CLEARFIELD – On Thursday more details regarding the ongoing litigation between Clearfield Borough Council and outgoing Mayor Patty Gilliland were brought to light.
Clearfield Borough Operations Manager Leslie Stott said that she received a call from Borough Solicitor Kim Kesner regarding the case. She said that Kesner filed a motion for a protective order prohibiting discovery by the plaintiff or releasing the borough from the Dec. due date and directing that discovery be conducted only on specified terms and conditions.
Stott provided the press with a copy of the motion as well as a copy of a letter Gilliland’s attorney, Glenn J. Smith, sent to Kesner.
Kesner cites in his motion a number of items. First, he notes that on Nov. 2 Gilliland’s attorney served a set of 24 requests for production and a set of 30 interrogatories. Second, that on Nov. 3 Gilliland was defeated in the General Election for reelection as mayor. Third, that Kesner made several contacts to Smith since Nov. 3 and throughout November through Nov. 17. Kesner said as part of those requests he asked that the borough be released from their obligation to respond with the request for production and answer the interrogatories before Dec. 3.
Kesner cited that in a telephone conference with Smith on Nov. 17, Smith indicated to Kesner that he would advise of Gilliland’s position on the pending litigation and Kesner’s request within 24 hours. Kesner noted in his motion that at the time of filing the motion, he had not heard from Smith as to Gilliland’s position on the pending case or the discovery due date.
Kesner notes in the motion that the case is not scheduled for trial, that Mayor-elect Jim Schell, who will take office on Jan. 4, 2010, notified him on Nov. 18 that upon taking office he has no intent to pursue the litigation filed by Gilliland. The motion states that due to Gilliland’s defeat the discovery would be of no benefit and would cause the borough unreasonable burden or expense and should be prohibited.
Kesner’s motion asks that the borough be released from the Dec. 3 due date for both forms of discovery until Gilliland communicates her position on the pending litigation and/or it is determined that the litigation will go forward.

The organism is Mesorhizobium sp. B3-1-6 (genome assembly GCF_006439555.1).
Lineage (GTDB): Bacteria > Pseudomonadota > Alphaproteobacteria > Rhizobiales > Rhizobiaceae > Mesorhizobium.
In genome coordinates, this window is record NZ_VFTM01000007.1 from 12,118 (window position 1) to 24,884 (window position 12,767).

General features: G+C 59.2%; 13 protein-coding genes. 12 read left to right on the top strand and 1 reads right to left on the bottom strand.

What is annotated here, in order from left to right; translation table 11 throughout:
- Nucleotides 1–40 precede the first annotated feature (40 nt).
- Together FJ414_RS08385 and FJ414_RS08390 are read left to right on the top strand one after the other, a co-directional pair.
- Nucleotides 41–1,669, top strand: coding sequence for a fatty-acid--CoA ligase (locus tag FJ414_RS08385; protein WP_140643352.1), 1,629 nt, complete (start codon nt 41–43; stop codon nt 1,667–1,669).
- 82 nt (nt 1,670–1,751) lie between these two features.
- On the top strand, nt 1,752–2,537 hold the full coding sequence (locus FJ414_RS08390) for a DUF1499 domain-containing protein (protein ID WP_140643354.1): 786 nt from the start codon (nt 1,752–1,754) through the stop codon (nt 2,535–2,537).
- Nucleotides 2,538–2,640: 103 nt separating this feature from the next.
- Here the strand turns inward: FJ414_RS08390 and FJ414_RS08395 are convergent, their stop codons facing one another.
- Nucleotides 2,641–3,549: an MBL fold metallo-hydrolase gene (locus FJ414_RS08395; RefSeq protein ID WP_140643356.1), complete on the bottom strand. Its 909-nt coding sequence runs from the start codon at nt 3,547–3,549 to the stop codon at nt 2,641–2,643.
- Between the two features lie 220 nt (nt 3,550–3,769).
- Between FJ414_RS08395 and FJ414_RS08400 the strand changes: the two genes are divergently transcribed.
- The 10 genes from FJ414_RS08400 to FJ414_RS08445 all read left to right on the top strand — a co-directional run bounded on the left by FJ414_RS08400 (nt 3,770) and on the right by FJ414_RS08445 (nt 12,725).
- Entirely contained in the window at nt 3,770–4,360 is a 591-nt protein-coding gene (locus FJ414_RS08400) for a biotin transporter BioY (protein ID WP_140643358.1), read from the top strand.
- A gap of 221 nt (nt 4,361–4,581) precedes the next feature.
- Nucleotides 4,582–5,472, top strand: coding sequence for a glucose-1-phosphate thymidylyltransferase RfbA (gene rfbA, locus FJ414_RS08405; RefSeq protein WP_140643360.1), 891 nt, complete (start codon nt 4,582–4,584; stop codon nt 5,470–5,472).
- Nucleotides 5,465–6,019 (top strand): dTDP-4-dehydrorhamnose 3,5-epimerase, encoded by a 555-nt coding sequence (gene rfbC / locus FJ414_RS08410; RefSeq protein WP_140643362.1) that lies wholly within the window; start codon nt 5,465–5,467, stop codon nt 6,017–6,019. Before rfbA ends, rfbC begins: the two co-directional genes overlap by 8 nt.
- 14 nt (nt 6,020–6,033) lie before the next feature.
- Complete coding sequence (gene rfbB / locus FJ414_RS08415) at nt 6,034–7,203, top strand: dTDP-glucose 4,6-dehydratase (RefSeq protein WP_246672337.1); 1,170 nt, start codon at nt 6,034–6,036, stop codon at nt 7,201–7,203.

In a letter dated Nov. 19 Smith responded to Kesner. The letter states:
“My client seeks a certain level of compromise from the Borough as to what the Office of Mayor is entitled to under the Borough Code. While I understand that both sides can argue over the full extent of a mayor’s duties, the Code is quite clear that the office of the mayor is considered the chief law enforcement official in the Borough and in that respect ‘The mayor of the borough shall have full charge and control of the chief of police and the police force, and [s]he shall direct the time during, which, he place where and the manner in which, the chief of police and the police force shall perform their duties.’ As discussed at the Pre-Trial Conference, it is not and has not been our position that the mayor be permitted access to the secured sections of the police department, such as the evidence locker, case files or ammunitions depot. Rather, it has been our position that a mayor should not be prohibited from observing and interacting with the very individuals for whom she has been given a statutory duty to supervise and, in doing so, ensure that they property perform their department functions and responsibilities.”
The letter goes on to ask that the existing security policy be amended to permit the mayor access to the unsecured areas of the police department without supervision. Smith also asks that the chief of police cooperate with the office of the mayor to allow the mayor to carry out his/her primary duties. They also ask that the chief consult the office of the mayor, to the extent the mayor wishes to be involved, regarding administrative functions.
In his letter Smith also addresses the borough’s request involving discovery as well as fees.
“Lastly, significant legal fees have been incurred by Mayor Gilliland in this matter for the furtherance of the office of the mayor. Despite the parties’ emotions surrounding this action, it was not brought maliciously or in bad faith, as the Borough, in its responsive pleadings, readily recognize that the issues raised in this action were ripe for litigation due to prior court holdings. Accordingly, it is only fair and equitable that the Borough contributes, in part, to those fees incurred by the Mayor. As such, we ask that the Borough, in addition to the $2,500 permitted this year under law, contribute an additional $2,500.
“Assuming this is an acceptable proposal, I am agreeable to extending the Borough’s deadline to response to the outstanding discovery request.”
In response to that, Clearfield Borough Council voted to not pay the additional $2,500 and let the court decide the discovery issue.
Speaking on the borough’s own expenses in defending the case, council member Fred Wisor said, “I still think we should see if there’s some way we can get our money back. This is unfair to the taxpayers.”